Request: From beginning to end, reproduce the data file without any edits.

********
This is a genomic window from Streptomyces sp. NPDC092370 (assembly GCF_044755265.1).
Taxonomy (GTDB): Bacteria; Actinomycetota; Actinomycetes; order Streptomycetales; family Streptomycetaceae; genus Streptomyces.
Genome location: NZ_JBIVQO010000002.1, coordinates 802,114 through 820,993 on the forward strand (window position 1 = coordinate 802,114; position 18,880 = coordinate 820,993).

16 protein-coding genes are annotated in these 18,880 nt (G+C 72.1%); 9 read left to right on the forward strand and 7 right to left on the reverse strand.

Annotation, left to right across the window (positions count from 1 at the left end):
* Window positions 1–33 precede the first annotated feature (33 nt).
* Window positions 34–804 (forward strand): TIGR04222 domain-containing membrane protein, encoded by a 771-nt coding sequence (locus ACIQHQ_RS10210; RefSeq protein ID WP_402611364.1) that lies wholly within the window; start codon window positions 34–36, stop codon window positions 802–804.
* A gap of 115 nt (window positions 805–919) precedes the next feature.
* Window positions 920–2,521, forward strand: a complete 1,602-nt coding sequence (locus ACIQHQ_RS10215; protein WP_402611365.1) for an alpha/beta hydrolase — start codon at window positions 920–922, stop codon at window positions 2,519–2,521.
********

This is a genomic window from Streptomyces sp. NPDC092370 (assembly GCF_044755265.1).
Taxonomy (GTDB): Bacteria; Actinomycetota; Actinomycetes; order Streptomycetales; family Streptomycetaceae; genus Streptomyces.
Genome location: NZ_JBIVQO010000002.1, coordinates 802,114 through 820,993 on the forward strand (window position 1 = coordinate 802,114; position 18,880 = coordinate 820,993).

16 protein-coding genes are annotated in these 18,880 nt (G+C 72.1%); 9 read left to right on the forward strand and 7 right to left on the reverse strand.

Annotation, left to right across the window (positions count from 1 at the left end):
* Window positions 1–33 precede the first annotated feature (33 nt).
* Window positions 34–804 (forward strand): TIGR04222 domain-containing membrane protein, encoded by a 771-nt coding sequence (locus ACIQHQ_RS10210; RefSeq protein ID WP_402611364.1) that lies wholly within the window; start codon window positions 34–36, stop codon window positions 802–804.
* A gap of 115 nt (window positions 805–919) precedes the next feature.
* Window positions 920–2,521, forward strand: a complete 1,602-nt coding sequence (locus ACIQHQ_RS10215; protein WP_402611365.1) for an alpha/beta hydrolase — start codon at window positions 920–922, stop codon at window positions 2,519–2,521.